Not ev­ery­one shares the same priv­i­lege

The Southern Gazette - - EDITORIAL - Pa­trick Butt Mount Pearl

In our so­ci­ety, ev­ery­one has a view on what be­ing priv­i­leged means. It may mean for some that you come from a fam­ily with money, one who runs a fam­ily busi­ness, or even per­haps a fam­ily where ev­ery­one has a cell­phone.

What­ever your view is, I’m here to tell you that you’re wrong. If you’re like me - a white straight male - no what mat­ter your per­sonal or fam­ily sit­u­a­tion is, you’re priv­i­leged.

To be able to think like this, you need to re­al­ize all the ways that other peo­ple are be­ing dis­ad­van­taged, no mat­ter what their per­sonal or fam­ily sit­u­a­tion. In­grained in all of us are prej­u­dices that we may or may not be aware of. When I walk into a room, I do not have to prove who I am to oth­ers. It’s as­sumed who I am. I don’t have to prove that I’m straight or male or white. Th­ese are the priv­i­leges that I walk around with daily.

For oth­ers, this is their daily night­mare, prov­ing to oth­ers who they are. A gay per­son who comes out to their friends - as if hav­ing to “come out” isn’t bad enough - is ex­pected to prove that they are gay, as if it is their re­spon­si­bil­ity to con­vince their friends of who they are as a per­son.

A per­son named Jor­dan walks into a job in­ter­view, and sur­prises the in­ter­viewer who was ex­pect­ing a male when in­stead a fe­male en­ters the room. The in­ter­viewer now ex­pects Jor­dan to prove that they’re ac­tu­ally Jor­dan and that they are here to be in­ter­viewed, all the while Jor­dan has to try to con­vince the in­ter­viewer that she can do just as good a job or bet­ter than the male Jor­dan who was “ex­pected” to come.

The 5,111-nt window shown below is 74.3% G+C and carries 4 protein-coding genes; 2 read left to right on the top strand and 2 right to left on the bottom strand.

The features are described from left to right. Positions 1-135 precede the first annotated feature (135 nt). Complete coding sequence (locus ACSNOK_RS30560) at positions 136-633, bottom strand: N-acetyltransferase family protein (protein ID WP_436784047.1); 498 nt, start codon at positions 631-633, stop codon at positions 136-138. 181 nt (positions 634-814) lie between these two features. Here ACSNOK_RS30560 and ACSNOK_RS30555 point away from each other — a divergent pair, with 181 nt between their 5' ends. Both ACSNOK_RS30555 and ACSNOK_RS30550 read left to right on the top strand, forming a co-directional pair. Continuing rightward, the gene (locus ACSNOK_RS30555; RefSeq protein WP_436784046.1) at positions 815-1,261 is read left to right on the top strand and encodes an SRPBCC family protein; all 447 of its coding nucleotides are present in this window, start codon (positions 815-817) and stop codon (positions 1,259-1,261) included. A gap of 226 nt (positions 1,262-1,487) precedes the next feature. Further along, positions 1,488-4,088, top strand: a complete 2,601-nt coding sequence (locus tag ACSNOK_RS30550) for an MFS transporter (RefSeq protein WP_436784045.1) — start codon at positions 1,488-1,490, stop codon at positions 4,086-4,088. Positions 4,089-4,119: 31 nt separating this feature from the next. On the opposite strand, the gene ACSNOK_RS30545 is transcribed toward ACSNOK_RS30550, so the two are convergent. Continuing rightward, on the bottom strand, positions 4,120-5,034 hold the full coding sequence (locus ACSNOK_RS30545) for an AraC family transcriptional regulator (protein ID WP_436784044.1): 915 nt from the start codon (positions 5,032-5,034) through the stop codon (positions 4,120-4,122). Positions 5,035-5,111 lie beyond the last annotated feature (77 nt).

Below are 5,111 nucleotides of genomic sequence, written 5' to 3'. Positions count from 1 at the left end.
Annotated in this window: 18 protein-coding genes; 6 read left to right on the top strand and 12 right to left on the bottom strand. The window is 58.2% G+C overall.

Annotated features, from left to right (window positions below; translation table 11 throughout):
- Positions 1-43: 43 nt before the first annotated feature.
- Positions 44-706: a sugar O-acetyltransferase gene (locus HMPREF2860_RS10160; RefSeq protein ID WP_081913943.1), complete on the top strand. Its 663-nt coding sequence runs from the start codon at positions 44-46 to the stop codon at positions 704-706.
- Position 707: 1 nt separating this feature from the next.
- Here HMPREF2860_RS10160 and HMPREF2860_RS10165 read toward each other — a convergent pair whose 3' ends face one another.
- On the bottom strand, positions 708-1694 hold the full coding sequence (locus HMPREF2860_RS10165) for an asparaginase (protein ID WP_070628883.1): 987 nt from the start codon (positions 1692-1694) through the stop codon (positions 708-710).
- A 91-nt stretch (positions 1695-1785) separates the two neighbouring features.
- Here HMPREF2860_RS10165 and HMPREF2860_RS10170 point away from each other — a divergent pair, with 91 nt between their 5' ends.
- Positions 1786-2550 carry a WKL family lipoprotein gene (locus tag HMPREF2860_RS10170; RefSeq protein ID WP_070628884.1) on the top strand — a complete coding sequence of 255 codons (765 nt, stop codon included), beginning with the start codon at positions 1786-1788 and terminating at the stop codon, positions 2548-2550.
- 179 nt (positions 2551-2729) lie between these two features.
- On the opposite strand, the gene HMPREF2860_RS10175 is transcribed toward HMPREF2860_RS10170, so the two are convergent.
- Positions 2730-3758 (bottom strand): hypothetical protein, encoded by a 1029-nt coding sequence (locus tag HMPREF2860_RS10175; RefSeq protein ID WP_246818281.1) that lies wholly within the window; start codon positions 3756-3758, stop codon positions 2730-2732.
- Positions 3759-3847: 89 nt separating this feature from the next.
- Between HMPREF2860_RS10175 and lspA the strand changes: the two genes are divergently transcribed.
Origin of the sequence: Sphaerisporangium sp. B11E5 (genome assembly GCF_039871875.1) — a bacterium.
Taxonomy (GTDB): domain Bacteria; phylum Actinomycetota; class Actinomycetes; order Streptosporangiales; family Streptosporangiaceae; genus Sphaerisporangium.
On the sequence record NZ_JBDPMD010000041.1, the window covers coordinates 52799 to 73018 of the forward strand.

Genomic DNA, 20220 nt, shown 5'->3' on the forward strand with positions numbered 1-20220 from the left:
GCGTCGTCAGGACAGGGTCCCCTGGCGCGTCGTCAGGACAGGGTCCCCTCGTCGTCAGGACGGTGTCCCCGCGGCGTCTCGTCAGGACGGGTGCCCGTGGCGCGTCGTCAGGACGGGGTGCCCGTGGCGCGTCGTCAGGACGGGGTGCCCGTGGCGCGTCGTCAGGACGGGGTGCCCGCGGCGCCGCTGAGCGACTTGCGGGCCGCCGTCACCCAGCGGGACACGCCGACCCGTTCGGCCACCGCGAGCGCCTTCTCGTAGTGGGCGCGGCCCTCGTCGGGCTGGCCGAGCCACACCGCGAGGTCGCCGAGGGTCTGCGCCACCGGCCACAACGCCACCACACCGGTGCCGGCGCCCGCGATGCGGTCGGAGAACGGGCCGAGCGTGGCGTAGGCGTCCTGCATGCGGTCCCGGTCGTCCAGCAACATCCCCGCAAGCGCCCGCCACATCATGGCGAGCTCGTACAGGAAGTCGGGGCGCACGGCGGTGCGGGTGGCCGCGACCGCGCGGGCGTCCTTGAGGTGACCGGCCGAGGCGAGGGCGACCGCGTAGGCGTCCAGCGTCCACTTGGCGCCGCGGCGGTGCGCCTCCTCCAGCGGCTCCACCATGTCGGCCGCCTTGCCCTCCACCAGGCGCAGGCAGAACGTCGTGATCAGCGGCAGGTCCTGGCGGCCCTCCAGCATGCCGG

A male who iden­ti­fies as fe­male tries to en­ter the fe­male bath­room - the one they iden­tify with and feel com­fort­able us­ing - and catches dart­ing glances from those watch­ing them en­ter the bath­room. This per­son now feels they owe the world an ex­pla­na­tion as to why they are en­ter­ing this bath­room. The feel­ing that she must prove she is who she is can’t help but cross her mind.

If you can re­late to any of th­ese sit­u­a­tions, chances are you are be­ing dis­ad­van­taged based who you are as a per­son and you might not even re­al­ize it. We, as a so­ci­ety, need to re­al­ize that we are all in this to­gether. We can ei­ther work to­gether and make this planet great for all, or con­tinue the sta­tus quo and keep liv­ing in a world where peo­ple are dis­crim­i­nated based on their true selves.

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